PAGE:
. . .
Vol 35 No 3, July - September 1997 Page 50 PREVIOUS ... CONTENTS ... SEARCH ... NEXT

Forum

SPAIN 


Jigsaw Stories: A Motivating Way of Reading
by Carmen Pilar Serrano Boyer


Sometimes it is quite difficult to cope with large classes, especially if you want students to read a passage or book they are not interested in. What can we do to encourage our students to practise reading? It has to be a lively activity; otherwise students will soon get bored. Jigsaw stories could be the answer.




How to proceed


First of all we make groups of four or five people.


1. Pre-reading activity: The teacher writes the title of the jigsaw story on the blackboard. Then students brainstorm to think about what is going to happen in the story.


2. Reading activity:


  1. The teacher gives each group a pack of cards which contains as many cards as there are phrases in the jigsaw story. These phrases have previously been written or typed on the cards.
  2. The teacher tells the groups to put the cards on their tables and look at them for a few minutes.
  3. The groups are then asked to put the cards in the right order.
  4. If a group says they have finished, the teacher will check. The group gets 10 points if their story is in the right order; if it is not, they are told to try again, but now the teacher will tell them which sentences are not in the right order. The next time the teacher checks this group's story, they will get a maximum of 8 points if the order of their story is correct, the third time a maximum of 6 points, the fourth a maximum of 4 points, etc. Who is the winner? The group that gets the most points.


3. Post-reading activity: The groups are asked to make up their own jigsaw stories. The best jigsaw story can be used in another class. The students who devised the story can act as assistant teachers. Students like being teachers for one day.


Note: In the reading activity the points system can vary according to teacher or student preferences. It is better if the winning group gets a little prize-maybe just stickers, pens, etc.




A useful jigsaw story to start with


Each phrase of the following jigsaw story should be written or typed on a card. The teacher should form a pack with the cards all mixed up.


AESOP'S FABLE:


THE FOX AND THE GRAPES


  1. A very hungry fox
  2. tried to get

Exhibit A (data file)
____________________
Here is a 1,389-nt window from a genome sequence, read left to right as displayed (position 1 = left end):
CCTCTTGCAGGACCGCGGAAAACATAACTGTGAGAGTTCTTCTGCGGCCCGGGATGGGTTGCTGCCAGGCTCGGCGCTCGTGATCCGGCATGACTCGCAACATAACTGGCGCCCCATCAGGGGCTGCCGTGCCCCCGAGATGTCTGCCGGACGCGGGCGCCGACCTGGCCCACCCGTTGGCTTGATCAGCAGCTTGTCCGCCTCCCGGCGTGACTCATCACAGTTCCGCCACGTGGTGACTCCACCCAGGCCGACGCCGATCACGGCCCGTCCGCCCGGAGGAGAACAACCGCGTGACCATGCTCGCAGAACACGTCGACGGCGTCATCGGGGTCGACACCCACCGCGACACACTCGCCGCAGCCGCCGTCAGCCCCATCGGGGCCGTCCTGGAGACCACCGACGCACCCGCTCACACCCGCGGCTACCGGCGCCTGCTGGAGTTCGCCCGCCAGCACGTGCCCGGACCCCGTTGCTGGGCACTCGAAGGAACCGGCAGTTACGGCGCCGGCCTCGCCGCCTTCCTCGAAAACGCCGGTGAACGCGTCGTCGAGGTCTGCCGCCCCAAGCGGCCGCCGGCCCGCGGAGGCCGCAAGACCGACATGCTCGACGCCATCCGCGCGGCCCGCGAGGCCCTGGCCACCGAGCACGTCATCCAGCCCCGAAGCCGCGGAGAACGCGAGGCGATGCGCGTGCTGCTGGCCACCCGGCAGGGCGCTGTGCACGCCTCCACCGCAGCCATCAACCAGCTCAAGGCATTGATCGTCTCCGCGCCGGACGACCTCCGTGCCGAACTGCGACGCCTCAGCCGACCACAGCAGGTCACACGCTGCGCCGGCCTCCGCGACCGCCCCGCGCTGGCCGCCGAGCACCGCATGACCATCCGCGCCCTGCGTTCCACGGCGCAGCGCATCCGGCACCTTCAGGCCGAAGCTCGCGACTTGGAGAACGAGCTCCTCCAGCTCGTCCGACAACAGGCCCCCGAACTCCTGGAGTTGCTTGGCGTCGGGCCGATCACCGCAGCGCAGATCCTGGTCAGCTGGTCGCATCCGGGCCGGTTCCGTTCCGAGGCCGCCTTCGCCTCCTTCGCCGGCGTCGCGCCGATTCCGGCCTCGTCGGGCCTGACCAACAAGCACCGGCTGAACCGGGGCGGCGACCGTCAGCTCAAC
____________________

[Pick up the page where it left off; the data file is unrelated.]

3. a bunch of grapes
  4. from a vine.
  5. He jumped and jumped
  6. but he was not able
  7. to get the grapes.
  8. When he was going away,
  9. he said: "It doesn't matter.
  10. They are not ripe yet."
  11. Moral: Proud people
  12. normally despise
  13. what they
  14. are not able
  15. to get.


In this jigsaw story the number of words in each card ranges between 2 and 5:


2 words = 3 cards


3 words = 4 cards


4 words = 4 cards


5 words = 4 cards


The number can be changed to make the story easier or more difficult. If you want to make the story easier for your students, you should avoid the two-word cards and make longer phrases, but if you decide to make this story more difficult, you have to avoid the five-word cards and make shorter phrases.




Conclusion


The use of jigsaw stories in the classroom is:


  1. motivating because students consider it a game,
  2. relaxing because it is a way of creating a less tense EFL class,
  3. exciting because it is a challenge to put the phrases in the right order and be the winning group,
  4. confidence building because it makes students realize they can understand and have fun with a language different from their mother tongue,
  5. easy to do for the teacher because you need only a story, cards, and a typewriter or pen.




Carmen Pilar Serrano Boyer is an English teacher at I. E. S. Torre>n Del Alc zar, a state secondary school in Ciudad Real, Spain.
 

Return

Back to Top


Vol 35 No 3, July - September 1997 Page 50 PREVIOUS ... CONTENTS ... SEARCH ... NEXT
. .

On October 1, 1999, the Bureau of Educational and Cultural Affairs will become part of the
U.S. Department of State. Bureau webpages are being updated accordingly. Thank you for your patience.